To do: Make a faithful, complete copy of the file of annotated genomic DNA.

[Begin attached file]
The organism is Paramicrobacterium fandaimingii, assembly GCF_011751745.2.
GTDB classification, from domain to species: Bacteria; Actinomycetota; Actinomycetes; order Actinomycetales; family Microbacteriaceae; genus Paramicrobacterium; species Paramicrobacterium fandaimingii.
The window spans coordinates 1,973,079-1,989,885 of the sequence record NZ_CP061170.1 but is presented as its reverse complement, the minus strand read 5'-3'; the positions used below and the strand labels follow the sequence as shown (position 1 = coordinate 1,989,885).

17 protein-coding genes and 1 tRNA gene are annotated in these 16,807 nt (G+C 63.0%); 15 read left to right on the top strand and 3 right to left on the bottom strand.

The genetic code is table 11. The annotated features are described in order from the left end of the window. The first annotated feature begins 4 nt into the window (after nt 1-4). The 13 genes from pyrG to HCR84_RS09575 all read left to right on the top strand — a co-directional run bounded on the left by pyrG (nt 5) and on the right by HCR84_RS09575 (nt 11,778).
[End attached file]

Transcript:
The organism is Paramicrobacterium fandaimingii, assembly GCF_011751745.2.
GTDB classification, from domain to species: Bacteria; Actinomycetota; Actinomycetes; order Actinomycetales; family Microbacteriaceae; genus Paramicrobacterium; species Paramicrobacterium fandaimingii.
The window spans coordinates 1,973,079-1,989,885 of the sequence record NZ_CP061170.1 but is presented as its reverse complement, the minus strand read 5'-3'; the positions used below and the strand labels follow the sequence as shown (position 1 = coordinate 1,989,885).

17 protein-coding genes and 1 tRNA gene are annotated in these 16,807 nt (G+C 63.0%); 15 read left to right on the top strand and 3 right to left on the bottom strand.

The genetic code is table 11. The annotated features are described in order from the left end of the window. The first annotated feature begins 4 nt into the window (after nt 1-4). The 13 genes from pyrG to HCR84_RS09575 all read left to right on the top strand — a co-directional run bounded on the left by pyrG (nt 5) and on the right by HCR84_RS09575 (nt 11,778).